Brownfield Redevelopment: Recycling the Urban Environment

  • Elizabeth Strom


Brownfields are properties that are or could contain contamination, usually (but not always) due to their use for industrial or commercial purposes. Because such sites are found across the country but most notably in urban areas, finding ways to remediate and reuse them is a key urban development and environmental sustainability issue. Federal, state, and local governments have adopted policies to facilitate their reuse while protecting residents, as is evident in the redevelopment of the Waterworks Park site in Tampa, Florida. While brownfield redevelopment efforts have achieved considerable success in recent decades, the field faces limitations and challenges, most notably the possibility of reduced federal regulatory and support structures.


Brownfields and redevelopment 

Further Reading

  1. American Planning Association. 2010. Reuse: Creating Community Based Brownfield Redevelopment Strategies.
  2. Ben Dor, T., S.S. Metcalf, and M. Paich. 2011. The Dynamics of Brownfield Redevelopment. Sustainability 3 (6): 914–936. Scholar
  3. Davis, L. 2011. Critics Attack Brownfield Idea. Tampa Bay Times, October 25.
  4. Eisen, J.B. 2007. Brownfields at 20: A Critical Reevaluation. Fordham Urban Law Journal 34(721). Available at SSRN:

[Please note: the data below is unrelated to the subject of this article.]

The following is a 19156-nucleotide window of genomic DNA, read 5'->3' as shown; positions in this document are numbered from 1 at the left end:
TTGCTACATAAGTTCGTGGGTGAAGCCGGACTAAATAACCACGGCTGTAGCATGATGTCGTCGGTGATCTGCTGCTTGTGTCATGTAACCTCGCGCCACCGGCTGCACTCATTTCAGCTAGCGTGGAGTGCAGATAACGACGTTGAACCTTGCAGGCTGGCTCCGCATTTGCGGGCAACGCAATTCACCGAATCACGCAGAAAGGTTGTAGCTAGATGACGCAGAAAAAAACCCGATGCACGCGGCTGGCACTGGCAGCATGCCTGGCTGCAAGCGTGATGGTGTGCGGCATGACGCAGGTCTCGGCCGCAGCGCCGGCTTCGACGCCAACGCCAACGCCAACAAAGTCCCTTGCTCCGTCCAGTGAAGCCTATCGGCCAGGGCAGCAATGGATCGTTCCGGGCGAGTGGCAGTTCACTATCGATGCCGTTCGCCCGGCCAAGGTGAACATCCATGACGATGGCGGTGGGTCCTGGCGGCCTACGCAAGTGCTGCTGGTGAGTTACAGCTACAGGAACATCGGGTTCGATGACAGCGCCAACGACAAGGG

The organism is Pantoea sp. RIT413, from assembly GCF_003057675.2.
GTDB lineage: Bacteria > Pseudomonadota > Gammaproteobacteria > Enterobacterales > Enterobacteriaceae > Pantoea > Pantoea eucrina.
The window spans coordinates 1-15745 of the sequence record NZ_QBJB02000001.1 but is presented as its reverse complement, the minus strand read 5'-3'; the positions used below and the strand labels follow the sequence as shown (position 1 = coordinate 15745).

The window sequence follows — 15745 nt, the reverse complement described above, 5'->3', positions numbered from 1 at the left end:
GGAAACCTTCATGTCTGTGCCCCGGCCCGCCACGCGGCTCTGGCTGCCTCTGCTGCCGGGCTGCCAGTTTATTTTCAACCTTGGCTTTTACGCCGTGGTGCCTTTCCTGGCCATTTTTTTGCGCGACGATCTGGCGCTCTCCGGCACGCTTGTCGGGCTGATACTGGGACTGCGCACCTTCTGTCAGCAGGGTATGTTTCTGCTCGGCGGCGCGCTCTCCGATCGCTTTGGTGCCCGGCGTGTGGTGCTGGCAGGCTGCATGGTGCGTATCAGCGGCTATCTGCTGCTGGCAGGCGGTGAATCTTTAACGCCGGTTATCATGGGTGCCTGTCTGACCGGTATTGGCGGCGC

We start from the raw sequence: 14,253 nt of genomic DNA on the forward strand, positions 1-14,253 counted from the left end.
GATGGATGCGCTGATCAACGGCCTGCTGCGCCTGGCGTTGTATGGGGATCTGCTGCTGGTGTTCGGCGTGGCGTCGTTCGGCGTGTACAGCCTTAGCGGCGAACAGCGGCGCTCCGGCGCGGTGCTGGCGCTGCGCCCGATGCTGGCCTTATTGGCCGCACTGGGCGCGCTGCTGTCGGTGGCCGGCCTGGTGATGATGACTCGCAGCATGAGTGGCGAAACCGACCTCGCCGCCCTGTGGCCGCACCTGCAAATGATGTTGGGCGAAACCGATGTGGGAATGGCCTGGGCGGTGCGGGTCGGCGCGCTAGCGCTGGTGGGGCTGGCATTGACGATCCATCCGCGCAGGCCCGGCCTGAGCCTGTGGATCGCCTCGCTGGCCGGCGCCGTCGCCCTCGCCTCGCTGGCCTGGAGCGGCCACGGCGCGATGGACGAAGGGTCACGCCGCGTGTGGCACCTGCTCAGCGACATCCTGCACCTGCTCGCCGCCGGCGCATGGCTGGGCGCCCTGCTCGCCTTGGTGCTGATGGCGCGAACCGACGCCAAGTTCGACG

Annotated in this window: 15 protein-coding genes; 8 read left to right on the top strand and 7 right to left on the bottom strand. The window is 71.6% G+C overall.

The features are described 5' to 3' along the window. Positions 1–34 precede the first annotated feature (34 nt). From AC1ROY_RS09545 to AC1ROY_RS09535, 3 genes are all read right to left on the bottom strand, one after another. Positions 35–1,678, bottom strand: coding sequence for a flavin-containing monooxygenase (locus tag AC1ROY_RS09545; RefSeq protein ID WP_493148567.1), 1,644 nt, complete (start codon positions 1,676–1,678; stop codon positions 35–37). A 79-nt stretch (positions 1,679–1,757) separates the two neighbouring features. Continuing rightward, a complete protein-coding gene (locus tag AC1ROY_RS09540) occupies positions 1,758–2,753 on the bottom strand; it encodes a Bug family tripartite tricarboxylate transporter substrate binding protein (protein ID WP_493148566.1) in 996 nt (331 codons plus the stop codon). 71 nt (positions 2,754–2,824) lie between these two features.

5. Essoka, J.D. 2010. The Gentrifying Effects of Brownfields Redevelopment. Western Journal of Black Studies 34 (3): 299–315.Google Scholar
  6. Fisher, B.H. 2011. Brownfields Redevelopment and Gentrification: A Socio-Economic Evaluation of the EPA Brownfields Pilot Program. Graduate Theses and Dissertations, Iowa State University, Paper 12021.
  7. Greenberg, M.R. 2003. Reversing Urban Decay: Brownfield Redevelopment and Environmental Health. Environmental Health Perspectives 111 (2): A74–A75.CrossRefGoogle Scholar
  8. Heberle, L., and K. Wernstedt. 2006. Understanding Brownfields Regeneration in the US. Local Environment 11 (5): 479–497.CrossRefGoogle Scholar
  9. Houck, J. 2014. Ulele, a Restaurant for the Next Century. Tampa Tribune, August 10.
  10. Price. 2012. Sunflowers for Lead. Spider Plants for Arsenic. Metro Jacksonville, July 8.


  1. West Virginia Brownfields Assistance Center.
  2. Western Pennsylvania Brownfields Center.

Copyright information

© The Author(s) 2018

Authors and Affiliations

  • Elizabeth Strom
    • 1
  1. 1.School of Public AffairsUniversity of South FloridaTampaUSA

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